No reports of land disputes in Ajusco between 2000 and 2001 could be found among the sources consulted by the Research Directorate. However, individuals have occupied land in an irregular fashion in this region (ibid.; La Jornada 3 Jan. 1998), including protected areas (ibid.). On 17 October 2000, the Mexico City newspaper La Jornada claimed that approximately half the land allocated to eight national parks in the Federal District, including Ajusco Hill, had been lost to land invasions, squatter settlements, real estate speculation and [translation] "disorderly" urban development.

Furthermore, in early 2001, individuals described as [translation] "professional land invaders" started a series of fires in Tlalpan district, including one on 6 April 2001 in protected areas of Ajusco which damaged 20 hectares of land (ibid. 11 Apr. 2001). According to La Jornada, the fires were being set in order to facilitate subsequent land invasions and sale of the properties (ibid.). The Tlalpan district chief, Gilberto López y Rivas, claimed that groups linked to the PRD or Party of Institutional Revolution (Partido Revolucionario Institucional, PRI) may be behind the fires, adding that the district had launched a [translation] "special operation" in concert with law enforcement authorities and the Secretariat of the Environment (Secretaría del Medio Ambiente) in order to prevent the recurrence of such acts (ibid.). No additional information on this case could be found among the sources consulted by the Research Directorate.

No mention of any activities by individuals linked to the Francisco Villa Popular Front (Frente Popular Francisco Villa, FPFV) in the Ajusco region could be found among the sources consulted by the Research Directorate.

This Response was prepared after researching publicly accessible information currently available to the Research Directorate within time constraints. This Response is not, and does not purport to be, conclusive as to the merit of any particular claim to refugee status or asylum. Please find below the list of additional sources consulted in researching this Information Request.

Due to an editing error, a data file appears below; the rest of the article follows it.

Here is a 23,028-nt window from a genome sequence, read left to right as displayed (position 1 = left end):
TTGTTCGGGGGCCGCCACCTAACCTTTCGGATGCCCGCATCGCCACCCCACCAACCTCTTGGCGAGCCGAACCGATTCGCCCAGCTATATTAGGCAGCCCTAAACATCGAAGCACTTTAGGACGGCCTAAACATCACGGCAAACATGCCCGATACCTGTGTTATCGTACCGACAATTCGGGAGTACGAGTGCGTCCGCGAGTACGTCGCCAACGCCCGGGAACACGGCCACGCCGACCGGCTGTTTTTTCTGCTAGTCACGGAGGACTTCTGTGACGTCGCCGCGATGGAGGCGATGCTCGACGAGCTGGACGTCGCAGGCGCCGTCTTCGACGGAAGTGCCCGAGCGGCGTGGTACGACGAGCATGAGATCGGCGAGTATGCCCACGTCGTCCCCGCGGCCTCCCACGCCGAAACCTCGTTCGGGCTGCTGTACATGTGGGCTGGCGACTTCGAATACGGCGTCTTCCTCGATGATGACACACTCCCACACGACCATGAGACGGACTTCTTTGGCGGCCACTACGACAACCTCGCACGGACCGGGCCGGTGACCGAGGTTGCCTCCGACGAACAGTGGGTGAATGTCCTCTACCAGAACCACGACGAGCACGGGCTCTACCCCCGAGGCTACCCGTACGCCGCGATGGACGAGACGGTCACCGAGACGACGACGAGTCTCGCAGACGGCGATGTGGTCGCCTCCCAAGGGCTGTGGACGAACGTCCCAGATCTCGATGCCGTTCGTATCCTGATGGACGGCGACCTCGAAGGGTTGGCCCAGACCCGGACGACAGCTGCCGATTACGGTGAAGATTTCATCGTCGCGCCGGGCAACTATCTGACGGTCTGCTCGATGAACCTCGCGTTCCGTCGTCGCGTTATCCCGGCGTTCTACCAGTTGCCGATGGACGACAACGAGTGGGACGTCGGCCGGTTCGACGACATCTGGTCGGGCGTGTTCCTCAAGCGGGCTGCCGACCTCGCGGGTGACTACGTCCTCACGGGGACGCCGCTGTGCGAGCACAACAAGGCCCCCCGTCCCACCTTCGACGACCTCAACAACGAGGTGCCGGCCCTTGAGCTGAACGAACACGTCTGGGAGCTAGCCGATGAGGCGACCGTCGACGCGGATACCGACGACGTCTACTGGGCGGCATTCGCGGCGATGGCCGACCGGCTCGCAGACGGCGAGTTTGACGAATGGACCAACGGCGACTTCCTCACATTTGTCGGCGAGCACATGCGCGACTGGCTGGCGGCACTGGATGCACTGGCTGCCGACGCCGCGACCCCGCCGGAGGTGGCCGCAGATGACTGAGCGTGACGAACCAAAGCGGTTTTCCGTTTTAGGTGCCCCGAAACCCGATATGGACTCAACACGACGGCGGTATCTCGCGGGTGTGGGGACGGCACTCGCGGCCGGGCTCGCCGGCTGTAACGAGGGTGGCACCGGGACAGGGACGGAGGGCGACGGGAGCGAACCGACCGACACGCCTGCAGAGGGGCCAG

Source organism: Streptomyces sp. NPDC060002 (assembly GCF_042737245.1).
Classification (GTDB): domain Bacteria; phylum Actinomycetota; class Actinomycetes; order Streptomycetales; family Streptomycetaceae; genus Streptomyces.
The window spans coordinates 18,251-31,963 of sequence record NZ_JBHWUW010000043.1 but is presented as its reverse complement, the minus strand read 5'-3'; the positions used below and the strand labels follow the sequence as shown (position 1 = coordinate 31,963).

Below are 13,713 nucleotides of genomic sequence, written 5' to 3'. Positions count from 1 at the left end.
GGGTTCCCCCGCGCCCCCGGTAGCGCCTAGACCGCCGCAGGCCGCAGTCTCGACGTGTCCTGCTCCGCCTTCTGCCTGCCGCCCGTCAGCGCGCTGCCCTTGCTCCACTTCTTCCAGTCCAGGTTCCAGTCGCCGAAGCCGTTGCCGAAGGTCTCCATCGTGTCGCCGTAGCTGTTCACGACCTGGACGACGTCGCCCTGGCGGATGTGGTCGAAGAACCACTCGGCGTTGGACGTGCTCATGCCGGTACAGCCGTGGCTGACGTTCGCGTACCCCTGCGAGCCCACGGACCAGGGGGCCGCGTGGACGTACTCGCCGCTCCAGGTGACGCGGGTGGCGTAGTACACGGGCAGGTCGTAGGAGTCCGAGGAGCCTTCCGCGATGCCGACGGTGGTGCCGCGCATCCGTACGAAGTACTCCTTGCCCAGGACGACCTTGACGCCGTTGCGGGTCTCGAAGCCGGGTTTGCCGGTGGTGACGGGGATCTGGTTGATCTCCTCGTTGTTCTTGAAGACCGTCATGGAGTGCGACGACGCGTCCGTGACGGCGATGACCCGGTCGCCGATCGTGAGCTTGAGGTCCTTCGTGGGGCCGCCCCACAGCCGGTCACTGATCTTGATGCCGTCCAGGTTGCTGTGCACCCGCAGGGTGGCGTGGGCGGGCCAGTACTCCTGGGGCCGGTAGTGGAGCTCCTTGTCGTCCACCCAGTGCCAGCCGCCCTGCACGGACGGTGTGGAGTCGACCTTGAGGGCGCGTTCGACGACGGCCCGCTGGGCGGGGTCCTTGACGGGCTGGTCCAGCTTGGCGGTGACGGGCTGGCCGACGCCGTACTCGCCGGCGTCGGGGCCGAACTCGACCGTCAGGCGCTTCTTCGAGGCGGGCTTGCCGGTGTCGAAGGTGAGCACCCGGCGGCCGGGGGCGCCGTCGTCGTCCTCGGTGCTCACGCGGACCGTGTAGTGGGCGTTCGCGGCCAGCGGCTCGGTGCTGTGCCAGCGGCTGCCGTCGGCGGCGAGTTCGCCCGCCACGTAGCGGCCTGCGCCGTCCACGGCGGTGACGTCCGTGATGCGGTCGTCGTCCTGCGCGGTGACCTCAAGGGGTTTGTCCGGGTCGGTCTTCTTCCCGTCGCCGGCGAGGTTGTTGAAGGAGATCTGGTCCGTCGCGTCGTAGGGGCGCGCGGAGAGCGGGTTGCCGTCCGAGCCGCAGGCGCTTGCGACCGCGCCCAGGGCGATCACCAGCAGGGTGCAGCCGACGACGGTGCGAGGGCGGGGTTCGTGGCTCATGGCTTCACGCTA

Excelsior [Mexico City]. 13 September 1999. Ethel Riquelme. "Cárcel hasta por 12 años a quienes vendan y ocupen predios en áreas de reserva del DF." [Accessed 27 Nov. 2001]

_____. 19 August 1996. Alberto Rocha. "Entre 50% y 60% de los habitantes de la zona metropolitana ocuparon predios ilegalmente." [Accessed 27 Nov. 2001]

Gaceta de UNAM [Mexico City]. 28 October 1999. Pía Herrera Vázquez. "Presenta la Delegación de Tlalpan programa de protección ambiental para el Ajusco." [Accessed 27 Nov. 2001]

La Jornada [Mexico City]. 4 June 2001. Angeles Mariscal. "Se acabaron las invasiones de terrenos en Chiapas: Zebadúna." [Accessed 27 Nov. 2001]

_____. 15 April 2001. Angeles Mariscal. "Pablo Salazar no tolerará ninguna invasión más de tierras en Chiapas." [Accessed 27 Nov. 2001]

_____. 11 April 2001. Bertha Teresa Ramirez. "Zonas de reserva en Tlalpan, en la mira de invasores profesionales." [Accessed 27 Nov. 2001]

_____. 17 October 2000. Raúl Llanos Samaniego. "Hay 709 asentamientos en zonas ecológicas: informe." [Accessed 27 Nov. 2001]

_____. 3 January 1998. Ricardo Olayo. "En 9 meses de 97, 7.7 invasiones de predios al día en el Distrito Federal." [Accessed 27 Nov. 2001]

Mexico. 14 August 1931. Código Penal Federal. [Accessed 27 Nov. 2001]

Nuevo León. 1999. "Segundo informe del gobierno." [Accessed 27 Nov. 2001]

El Universal [Mexico City]. 12 April 2001. Alberto Cuenca. "Poco control en áreas ecológicas." [Accessed 27 Nov. 2001]

Additional Sources Consulted

Delegación de Tlalpan.

IRB databases.

Latin American Regional Reports: Mexico & NAFTA Report [London]. Jan. 2000-Oct. 2001.


Internet sites including:

La Crónica de Hoy [Mexico City]. 2001.

Fundación Amigos del Ajusco.

Gaceta [Mexico City]. 1997-2001.

El Informador [Guadalajara]. 2001.

La Jornada [Mexico City]. 1996-2001.

La Neta.

Procuraduría General de la República (PGR).

Secretaría de Medio Ambiente y Recursos Naturales (SEMARNAT).

World News Connection (WNC).